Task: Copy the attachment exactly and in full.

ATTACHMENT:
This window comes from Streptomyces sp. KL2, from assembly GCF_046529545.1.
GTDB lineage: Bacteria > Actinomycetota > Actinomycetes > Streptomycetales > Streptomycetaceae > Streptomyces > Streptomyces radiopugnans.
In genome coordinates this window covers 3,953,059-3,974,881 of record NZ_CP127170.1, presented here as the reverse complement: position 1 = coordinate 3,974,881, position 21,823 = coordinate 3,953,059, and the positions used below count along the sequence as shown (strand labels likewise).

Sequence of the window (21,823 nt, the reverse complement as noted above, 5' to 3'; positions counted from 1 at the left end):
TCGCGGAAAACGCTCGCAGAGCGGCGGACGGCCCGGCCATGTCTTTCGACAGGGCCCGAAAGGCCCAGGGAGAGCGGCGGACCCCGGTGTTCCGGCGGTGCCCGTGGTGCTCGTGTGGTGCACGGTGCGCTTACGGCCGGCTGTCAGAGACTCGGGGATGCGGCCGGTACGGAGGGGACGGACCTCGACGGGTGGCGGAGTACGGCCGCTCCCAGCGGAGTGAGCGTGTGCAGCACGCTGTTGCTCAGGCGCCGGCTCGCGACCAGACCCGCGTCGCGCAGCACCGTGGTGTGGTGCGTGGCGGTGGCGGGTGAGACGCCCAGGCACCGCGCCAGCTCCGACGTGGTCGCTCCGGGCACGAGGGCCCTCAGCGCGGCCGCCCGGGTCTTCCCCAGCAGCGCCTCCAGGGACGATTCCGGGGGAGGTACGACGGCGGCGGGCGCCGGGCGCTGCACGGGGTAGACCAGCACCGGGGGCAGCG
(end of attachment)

This window comes from Streptomyces sp. KL2, from assembly GCF_046529545.1.
GTDB lineage: Bacteria > Actinomycetota > Actinomycetes > Streptomycetales > Streptomycetaceae > Streptomyces > Streptomyces radiopugnans.
In genome coordinates this window covers 3,953,059-3,974,881 of record NZ_CP127170.1, presented here as the reverse complement: position 1 = coordinate 3,974,881, position 21,823 = coordinate 3,953,059, and the positions used below count along the sequence as shown (strand labels likewise).

Sequence of the window (21,823 nt, the reverse complement as noted above, 5' to 3'; positions counted from 1 at the left end):
TCGCGGAAAACGCTCGCAGAGCGGCGGACGGCCCGGCCATGTCTTTCGACAGGGCCCGAAAGGCCCAGGGAGAGCGGCGGACCCCGGTGTTCCGGCGGTGCCCGTGGTGCTCGTGTGGTGCACGGTGCGCTTACGGCCGGCTGTCAGAGACTCGGGGATGCGGCCGGTACGGAGGGGACGGACCTCGACGGGTGGCGGAGTACGGCCGCTCCCAGCGGAGTGAGCGTGTGCAGCACGCTGTTGCTCAGGCGCCGGCTCGCGACCAGACCCGCGTCGCGCAGCACCGTGGTGTGGTGCGTGGCGGTGGCGGGTGAGACGCCCAGGCACCGCGCCAGCTCCGACGTGGTCGCTCCGGGCACGAGGGCCCTCAGCGCGGCCGCCCGGGTCTTCCCCAGCAGCGCCTCCAGGGACGATTCCGGGGGAGGTACGACGGCGGCGGGCGCCGGGCGCTGCACGGGGTAGACCAGCACCGGGGGCAGCG